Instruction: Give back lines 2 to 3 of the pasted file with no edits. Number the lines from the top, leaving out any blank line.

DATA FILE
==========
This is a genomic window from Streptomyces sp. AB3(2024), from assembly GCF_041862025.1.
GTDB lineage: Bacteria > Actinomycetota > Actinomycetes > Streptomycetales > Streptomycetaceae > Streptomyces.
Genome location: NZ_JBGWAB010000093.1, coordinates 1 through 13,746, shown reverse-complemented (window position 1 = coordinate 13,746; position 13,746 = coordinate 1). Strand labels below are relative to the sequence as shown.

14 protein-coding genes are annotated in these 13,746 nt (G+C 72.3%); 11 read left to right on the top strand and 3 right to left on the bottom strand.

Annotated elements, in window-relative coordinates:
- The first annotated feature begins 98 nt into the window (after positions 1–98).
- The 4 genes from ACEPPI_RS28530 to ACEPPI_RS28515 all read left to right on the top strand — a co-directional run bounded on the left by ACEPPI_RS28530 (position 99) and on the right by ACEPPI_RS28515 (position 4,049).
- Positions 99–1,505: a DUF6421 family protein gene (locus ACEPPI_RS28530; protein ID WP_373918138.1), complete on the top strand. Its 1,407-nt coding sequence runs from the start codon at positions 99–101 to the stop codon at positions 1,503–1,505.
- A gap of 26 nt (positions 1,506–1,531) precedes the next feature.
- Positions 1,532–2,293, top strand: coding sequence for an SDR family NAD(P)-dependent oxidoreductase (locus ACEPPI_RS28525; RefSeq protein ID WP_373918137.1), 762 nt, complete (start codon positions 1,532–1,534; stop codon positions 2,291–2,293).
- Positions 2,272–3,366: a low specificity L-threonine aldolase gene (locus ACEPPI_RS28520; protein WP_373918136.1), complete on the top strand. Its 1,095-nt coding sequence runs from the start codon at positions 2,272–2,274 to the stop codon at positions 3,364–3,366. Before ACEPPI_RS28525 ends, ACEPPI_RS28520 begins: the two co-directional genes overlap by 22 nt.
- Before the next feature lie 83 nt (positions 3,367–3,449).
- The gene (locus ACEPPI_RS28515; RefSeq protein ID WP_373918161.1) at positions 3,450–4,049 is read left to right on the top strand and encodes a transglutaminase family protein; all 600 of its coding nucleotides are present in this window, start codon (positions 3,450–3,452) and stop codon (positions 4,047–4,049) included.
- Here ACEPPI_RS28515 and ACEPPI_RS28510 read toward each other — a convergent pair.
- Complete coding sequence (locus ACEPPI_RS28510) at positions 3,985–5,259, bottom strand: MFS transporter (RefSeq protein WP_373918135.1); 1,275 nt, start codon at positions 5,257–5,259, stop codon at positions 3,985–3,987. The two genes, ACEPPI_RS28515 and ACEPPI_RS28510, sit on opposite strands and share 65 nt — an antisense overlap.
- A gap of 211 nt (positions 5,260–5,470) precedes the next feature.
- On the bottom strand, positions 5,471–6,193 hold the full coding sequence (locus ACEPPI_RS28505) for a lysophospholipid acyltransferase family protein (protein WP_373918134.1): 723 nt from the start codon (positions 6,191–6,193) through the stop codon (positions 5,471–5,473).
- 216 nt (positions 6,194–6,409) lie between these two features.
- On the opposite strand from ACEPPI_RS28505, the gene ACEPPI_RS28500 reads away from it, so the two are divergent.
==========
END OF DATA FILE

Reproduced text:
GTDB lineage: Bacteria > Actinomycetota > Actinomycetes > Streptomycetales > Streptomycetaceae > Streptomyces.
Genome location: NZ_JBGWAB010000093.1, coordinates 1 through 13,746, shown reverse-complemented (window position 1 = coordinate 13,746; position 13,746 = coordinate 1). Strand labels below are relative to the sequence as shown.